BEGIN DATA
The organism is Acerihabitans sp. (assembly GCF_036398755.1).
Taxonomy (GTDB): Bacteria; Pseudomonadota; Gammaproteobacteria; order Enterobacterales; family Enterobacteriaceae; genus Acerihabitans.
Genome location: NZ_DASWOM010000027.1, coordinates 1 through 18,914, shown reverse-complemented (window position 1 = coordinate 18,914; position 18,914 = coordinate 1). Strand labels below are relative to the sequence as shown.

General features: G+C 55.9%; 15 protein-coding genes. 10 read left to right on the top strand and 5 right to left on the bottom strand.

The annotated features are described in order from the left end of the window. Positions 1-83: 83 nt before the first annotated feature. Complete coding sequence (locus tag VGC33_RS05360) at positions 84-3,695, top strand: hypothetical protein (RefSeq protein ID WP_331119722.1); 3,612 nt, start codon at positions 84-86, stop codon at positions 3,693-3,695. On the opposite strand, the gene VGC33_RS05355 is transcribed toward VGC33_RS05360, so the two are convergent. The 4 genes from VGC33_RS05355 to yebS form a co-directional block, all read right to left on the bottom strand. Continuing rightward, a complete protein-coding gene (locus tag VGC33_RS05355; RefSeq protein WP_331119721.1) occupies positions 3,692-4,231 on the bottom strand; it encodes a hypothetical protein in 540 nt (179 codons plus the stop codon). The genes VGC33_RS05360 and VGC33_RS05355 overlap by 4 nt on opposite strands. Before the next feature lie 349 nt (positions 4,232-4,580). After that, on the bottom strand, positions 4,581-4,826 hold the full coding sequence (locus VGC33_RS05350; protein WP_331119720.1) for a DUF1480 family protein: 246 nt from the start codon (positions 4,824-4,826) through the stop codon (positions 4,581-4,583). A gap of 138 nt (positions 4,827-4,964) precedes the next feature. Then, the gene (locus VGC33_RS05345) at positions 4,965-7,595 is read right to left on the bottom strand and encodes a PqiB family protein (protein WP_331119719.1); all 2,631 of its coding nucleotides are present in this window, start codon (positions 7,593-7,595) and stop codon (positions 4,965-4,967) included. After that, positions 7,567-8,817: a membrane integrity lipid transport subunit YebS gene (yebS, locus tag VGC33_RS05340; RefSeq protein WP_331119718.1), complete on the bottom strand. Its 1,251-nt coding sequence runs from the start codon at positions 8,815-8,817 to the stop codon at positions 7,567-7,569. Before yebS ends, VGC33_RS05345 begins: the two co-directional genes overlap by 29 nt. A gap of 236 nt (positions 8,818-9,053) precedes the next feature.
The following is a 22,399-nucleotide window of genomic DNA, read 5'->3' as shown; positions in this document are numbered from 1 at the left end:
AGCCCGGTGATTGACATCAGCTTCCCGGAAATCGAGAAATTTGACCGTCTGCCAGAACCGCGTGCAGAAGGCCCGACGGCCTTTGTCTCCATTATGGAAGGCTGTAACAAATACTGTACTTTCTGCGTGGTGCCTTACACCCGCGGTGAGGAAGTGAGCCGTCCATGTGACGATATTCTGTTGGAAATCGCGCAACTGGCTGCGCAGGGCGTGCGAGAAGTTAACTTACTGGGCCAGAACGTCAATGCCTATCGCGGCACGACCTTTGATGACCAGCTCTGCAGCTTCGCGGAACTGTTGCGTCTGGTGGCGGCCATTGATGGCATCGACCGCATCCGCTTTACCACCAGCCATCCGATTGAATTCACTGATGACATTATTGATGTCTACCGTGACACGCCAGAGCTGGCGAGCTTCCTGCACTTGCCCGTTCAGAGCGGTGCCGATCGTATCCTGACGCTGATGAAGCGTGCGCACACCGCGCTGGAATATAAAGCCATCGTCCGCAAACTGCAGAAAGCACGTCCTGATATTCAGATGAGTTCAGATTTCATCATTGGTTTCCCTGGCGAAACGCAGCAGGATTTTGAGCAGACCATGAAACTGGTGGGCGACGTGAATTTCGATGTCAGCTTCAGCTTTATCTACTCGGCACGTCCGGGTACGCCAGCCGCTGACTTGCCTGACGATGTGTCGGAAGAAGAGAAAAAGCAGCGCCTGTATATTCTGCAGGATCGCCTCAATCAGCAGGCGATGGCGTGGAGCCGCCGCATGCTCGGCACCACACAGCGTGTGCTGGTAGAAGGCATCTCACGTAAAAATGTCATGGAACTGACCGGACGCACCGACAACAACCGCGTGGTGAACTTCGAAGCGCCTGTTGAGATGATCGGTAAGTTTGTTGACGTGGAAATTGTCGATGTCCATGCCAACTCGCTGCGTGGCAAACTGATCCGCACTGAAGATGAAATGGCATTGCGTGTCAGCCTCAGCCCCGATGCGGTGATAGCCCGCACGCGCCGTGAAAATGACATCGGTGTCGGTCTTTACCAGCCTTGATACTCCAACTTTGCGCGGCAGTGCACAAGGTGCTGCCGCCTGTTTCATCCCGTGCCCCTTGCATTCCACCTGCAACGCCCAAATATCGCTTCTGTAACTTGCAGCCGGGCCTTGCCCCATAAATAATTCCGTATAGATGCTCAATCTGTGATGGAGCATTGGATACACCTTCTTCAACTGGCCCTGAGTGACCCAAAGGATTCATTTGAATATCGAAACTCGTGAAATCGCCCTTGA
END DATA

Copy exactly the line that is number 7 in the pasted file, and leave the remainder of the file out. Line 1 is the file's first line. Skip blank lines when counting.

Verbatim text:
AGCCCGGTGATTGACATCAGCTTCCCGGAAATCGAGAAATTTGACCGTCTGCCAGAACCGCGTGCAGAAGGCCCGACGGCCTTTGTCTCCATTATGGAAGGCTGTAACAAATACTGTACTTTCTGCGTGGTGCCTTACACCCGCGGTGAGGAAGTGAGCCGTCCATGTGACGATATTCTGTTGGAAATCGCGCAACTGGCTGCGCAGGGCGTGCGAGAAGTTAACTTACTGGGCCAGAACGTCAATGCCTATCGCGGCACGACCTTTGATGACCAGCTCTGCAGCTTCGCGGAACTGTTGCGTCTGGTGGCGGCCATTGATGGCATCGACCGCATCCGCTTTACCACCAGCCATCCGATTGAATTCACTGATGACATTATTGATGTCTACCGTGACACGCCAGAGCTGGCGAGCTTCCTGCACTTGCCCGTTCAGAGCGGTGCCGATCGTATCCTGACGCTGATGAAGCGTGCGCACACCGCGCTGGAATATAAAGCCATCGTCCGCAAACTGCAGAAAGCACGTCCTGATATTCAGATGAGTTCAGATTTCATCATTGGTTTCCCTGGCGAAACGCAGCAGGATTTTGAGCAGACCATGAAACTGGTGGGCGACGTGAATTTCGATGTCAGCTTCAGCTTTATCTACTCGGCACGTCCGGGTACGCCAGCCGCTGACTTGCCTGACGATGTGTCGGAAGAAGAGAAAAAGCAGCGCCTGTATATTCTGCAGGATCGCCTCAATCAGCAGGCGATGGCGTGGAGCCGCCGCATGCTCGGCACCACACAGCGTGTGCTGGTAGAAGGCATCTCACGTAAAAATGTCATGGAACTGACCGGACGCACCGACAACAACCGCGTGGTGAACTTCGAAGCGCCTGTTGAGATGATCGGTAAGTTTGTTGACGTGGAAATTGTCGATGTCCATGCCAACTCGCTGCGTGGCAAACTGATCCGCACTGAAGATGAAATGGCATTGCGTGTCAGCCTCAGCCCCGATGCGGTGATAGCCCGCACGCGCCGTGAAAATGACATCGGTGTCGGTCTTTACCAGCCTTGATACTCCAACTTTGCGCGGCAGTGCACAAGGTGCTGCCGCCTGTTTCATCCCGTGCCCCTTGCATTCCACCTGCAACGCCCAAATATCGCTTCTGTAACTTGCAGCCGGGCCTTGCCCCATAAATAATTCCGTATAGATGCTCAATCTGTGATGGAGCATTGGATACACCTTCTTCAACTGGCCCTGAGTGACCCAAAGGATTCATTTGAATATCGAAACTCGTGAAATCGCCCTTGA